Pellegrino v. Transportation Safety Administration, No. 15-3047 (3d Cir. 2019)

Annotate this Case
Justia Opinion Summary

After a confrontational screening at Philadelphia International Airport in 2006, during which police were called, Pellegrino asserted intentional tort claims against TSA screeners. Under the Federal Tort Claims Act, the government generally enjoys sovereign immunity for intentional torts committed by federal employees, subject to the “law enforcement proviso” exception, which waives immunity for a subset of intentional torts committed by employees who qualify as “investigative or law enforcement officers,” 28 U.S.C. 2680(h). The Third Circuit first affirmed the dismissal of Pellegrino’s suit, holding that TSA screeners are not “investigative or law enforcement officers.” On rehearing, en banc, the court reinstated the suit. The words of the proviso dictate the result: TSOs are “officer[s] of the United States” empowered to “execute searches” for “violations of Federal law.”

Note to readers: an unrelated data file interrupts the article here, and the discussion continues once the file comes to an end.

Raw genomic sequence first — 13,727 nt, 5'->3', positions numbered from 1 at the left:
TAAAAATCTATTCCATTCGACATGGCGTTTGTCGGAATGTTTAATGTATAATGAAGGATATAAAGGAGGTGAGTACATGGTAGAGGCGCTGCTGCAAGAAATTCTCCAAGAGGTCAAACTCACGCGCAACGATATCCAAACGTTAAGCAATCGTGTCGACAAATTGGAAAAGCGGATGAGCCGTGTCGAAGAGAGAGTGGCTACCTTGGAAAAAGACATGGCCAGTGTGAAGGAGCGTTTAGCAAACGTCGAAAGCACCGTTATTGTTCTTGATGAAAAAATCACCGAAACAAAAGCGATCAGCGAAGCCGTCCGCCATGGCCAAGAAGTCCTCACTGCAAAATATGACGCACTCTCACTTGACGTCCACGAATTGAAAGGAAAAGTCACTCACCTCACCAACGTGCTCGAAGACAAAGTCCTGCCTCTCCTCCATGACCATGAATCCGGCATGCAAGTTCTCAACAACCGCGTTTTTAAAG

This opinion or order relates to an opinion or order originally issued on July 11, 2018.

Download PDF